China, South Korea share détente benefits, hope for peace

By Fan Lingzhi in Pyongyang and Yang Sheng in Beijing Source:Global Times Published: 2018/9/8 0:18:39

North Korea's celebrations to mark its 70th anniversary on Sunday have attracted international attention while the country's dialogue with the US on denuclearization faces difficulties, with experts saying that's because of a lack of mutual trust.

China and South Korea will continue to encourage North Korea and the US to talk rather than let them slide back into tensions, they noted.

Hua Chunying, a Chinese Foreign Ministry spokesperson, said at a routine press conference on Friday that Yang Jiechi, a member of the Political Bureau of the Communist Party of China (CPC) Central Committee, will have consultations with the South Korean President's top national security adviser, Chung Eui-yong, on Saturday in Beijing, and this is a routine exchange to discuss the situation on the Korean Peninsula and issues of common concern.

Yang is also the director of the Office of the Foreign Affairs Commission of the CPC Central Committee.

Two days ahead of the ceremony, the Blue House of South Korea said the special envoys led by Chung will explain outcomes of their visit to North Korea with China on Saturday.

"China and South Korea share the benefits of détente on the peninsula, and this is the reason why the two countries are working closely to make sure the détente can lead to permanent peace," said Lü Chao, a research fellow at the Liaoning Academy of Social Sciences.

Other regional countries like Russia have praised North Korea's sincerity on denuclearization and turning the focus to economic development, but unfortunately, dialogue between the US and North Korea faces problems, Lü noted.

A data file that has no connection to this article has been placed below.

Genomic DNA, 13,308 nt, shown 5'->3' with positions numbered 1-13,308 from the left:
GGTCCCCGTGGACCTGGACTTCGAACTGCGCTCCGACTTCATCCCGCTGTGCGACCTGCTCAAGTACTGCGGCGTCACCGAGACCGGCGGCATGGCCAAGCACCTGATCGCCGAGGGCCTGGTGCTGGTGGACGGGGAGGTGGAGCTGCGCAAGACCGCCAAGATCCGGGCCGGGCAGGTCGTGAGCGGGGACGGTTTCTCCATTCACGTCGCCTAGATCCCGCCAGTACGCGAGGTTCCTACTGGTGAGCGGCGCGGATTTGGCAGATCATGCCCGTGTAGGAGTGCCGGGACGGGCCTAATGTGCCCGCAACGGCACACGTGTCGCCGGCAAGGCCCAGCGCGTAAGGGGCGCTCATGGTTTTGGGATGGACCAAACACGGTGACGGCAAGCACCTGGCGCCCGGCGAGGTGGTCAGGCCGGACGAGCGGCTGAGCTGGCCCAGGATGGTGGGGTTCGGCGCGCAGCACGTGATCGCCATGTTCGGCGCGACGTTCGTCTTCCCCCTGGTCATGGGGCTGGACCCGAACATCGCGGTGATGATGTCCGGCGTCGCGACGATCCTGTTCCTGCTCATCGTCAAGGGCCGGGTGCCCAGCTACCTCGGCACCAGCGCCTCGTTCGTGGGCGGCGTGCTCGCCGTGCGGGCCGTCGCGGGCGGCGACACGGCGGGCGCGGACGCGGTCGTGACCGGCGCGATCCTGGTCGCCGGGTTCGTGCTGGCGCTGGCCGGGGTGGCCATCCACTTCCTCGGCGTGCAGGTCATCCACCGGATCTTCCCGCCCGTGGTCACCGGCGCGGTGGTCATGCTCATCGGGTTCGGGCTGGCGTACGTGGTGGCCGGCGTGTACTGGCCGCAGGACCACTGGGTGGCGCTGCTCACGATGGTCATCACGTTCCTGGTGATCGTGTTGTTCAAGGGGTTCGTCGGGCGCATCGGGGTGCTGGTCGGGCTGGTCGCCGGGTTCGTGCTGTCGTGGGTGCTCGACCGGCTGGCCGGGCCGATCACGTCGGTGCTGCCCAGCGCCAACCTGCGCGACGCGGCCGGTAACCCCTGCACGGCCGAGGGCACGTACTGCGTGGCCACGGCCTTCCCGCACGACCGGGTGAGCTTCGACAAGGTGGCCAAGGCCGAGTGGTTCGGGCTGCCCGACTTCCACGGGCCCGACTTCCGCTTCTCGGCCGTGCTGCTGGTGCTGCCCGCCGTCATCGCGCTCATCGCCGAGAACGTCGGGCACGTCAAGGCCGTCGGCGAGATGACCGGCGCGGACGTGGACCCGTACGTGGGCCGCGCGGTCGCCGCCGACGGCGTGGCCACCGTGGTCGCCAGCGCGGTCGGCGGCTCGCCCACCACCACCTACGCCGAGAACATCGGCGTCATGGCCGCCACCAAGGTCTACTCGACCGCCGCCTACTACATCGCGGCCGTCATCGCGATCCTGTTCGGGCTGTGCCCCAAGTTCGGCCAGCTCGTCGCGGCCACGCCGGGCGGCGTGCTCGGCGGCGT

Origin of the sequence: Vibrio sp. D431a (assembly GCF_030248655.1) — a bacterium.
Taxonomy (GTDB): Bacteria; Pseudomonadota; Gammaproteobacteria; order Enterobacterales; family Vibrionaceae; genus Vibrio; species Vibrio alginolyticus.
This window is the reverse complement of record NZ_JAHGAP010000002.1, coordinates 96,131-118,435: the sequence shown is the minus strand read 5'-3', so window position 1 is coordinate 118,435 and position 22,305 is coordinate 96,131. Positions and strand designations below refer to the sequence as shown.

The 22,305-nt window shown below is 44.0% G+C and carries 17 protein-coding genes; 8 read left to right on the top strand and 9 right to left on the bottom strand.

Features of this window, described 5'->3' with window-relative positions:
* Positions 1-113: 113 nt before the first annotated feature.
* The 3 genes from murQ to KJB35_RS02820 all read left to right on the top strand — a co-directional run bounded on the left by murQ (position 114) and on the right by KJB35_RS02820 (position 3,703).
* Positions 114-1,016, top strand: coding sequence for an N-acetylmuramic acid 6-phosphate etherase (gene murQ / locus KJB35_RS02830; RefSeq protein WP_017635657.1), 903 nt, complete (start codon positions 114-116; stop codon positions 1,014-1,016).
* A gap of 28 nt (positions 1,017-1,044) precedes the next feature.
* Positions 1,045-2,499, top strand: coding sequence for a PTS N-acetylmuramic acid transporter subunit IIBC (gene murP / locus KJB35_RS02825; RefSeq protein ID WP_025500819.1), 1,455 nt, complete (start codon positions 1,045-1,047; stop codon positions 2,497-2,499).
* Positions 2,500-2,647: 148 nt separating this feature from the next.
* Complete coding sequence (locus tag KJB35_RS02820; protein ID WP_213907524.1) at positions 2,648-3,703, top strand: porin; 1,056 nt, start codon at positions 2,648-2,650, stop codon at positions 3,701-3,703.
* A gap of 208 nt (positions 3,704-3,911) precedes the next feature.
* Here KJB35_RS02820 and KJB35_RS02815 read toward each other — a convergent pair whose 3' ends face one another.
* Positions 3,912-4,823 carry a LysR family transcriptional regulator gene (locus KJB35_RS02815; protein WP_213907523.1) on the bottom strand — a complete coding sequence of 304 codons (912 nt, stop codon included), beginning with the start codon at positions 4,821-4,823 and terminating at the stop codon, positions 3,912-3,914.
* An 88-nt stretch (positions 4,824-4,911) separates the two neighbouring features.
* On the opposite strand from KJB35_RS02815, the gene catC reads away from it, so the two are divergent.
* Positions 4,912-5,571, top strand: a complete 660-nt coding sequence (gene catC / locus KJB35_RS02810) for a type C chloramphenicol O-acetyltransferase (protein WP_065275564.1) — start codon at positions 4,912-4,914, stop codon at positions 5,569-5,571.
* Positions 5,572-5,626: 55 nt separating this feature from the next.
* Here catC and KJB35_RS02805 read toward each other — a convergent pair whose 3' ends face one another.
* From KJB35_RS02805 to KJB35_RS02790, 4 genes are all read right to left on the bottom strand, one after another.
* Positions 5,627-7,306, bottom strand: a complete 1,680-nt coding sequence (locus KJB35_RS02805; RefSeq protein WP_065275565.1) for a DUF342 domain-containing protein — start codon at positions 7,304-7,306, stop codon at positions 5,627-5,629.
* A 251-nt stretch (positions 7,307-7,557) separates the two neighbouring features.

"The US should realize the expectations shared by countries in the region, and show more sincerity to solve the problem rather than suspend dialogue and continue sanctions and military drills," Lü told the Global Times.

However, doubts on North Korea's sincerity on denuclearization still remain, and the military parade on Sunday will be important to highlight North Korea's attitude.

"A display of military prowess has always been crucial to North Korean statecraft," Hong Min, a senior researcher at the Korea Institute for National Unification, told Reuters.

"But North Korea does know that if they do display ICBMs (Intercontinental Ballistic Missiles), the international community will doubt their willingness to denuclearize. It's highly unlikely that North Korea would want to risk it," he said.

Preparing for big event

Global Times reporters arrived in Pyongyang on Wednesday, and most other invited international journalists arrived by Friday.

Data provided by North Korean officials shows more than 560 international journalists will be covering the ceremony.

Global Times reporters on Thursday saw workers install microphones and speakers around the Kim Il-sung Square, where the military parade and ceremony will take place on Sunday.

A North Korean guide told the Global Times reporter that the microphones will be used by soldiers at the military parade to "shout slogans."

North Korea has arranged for international journalists to visit its subway system, factories and schools before the ceremony.   


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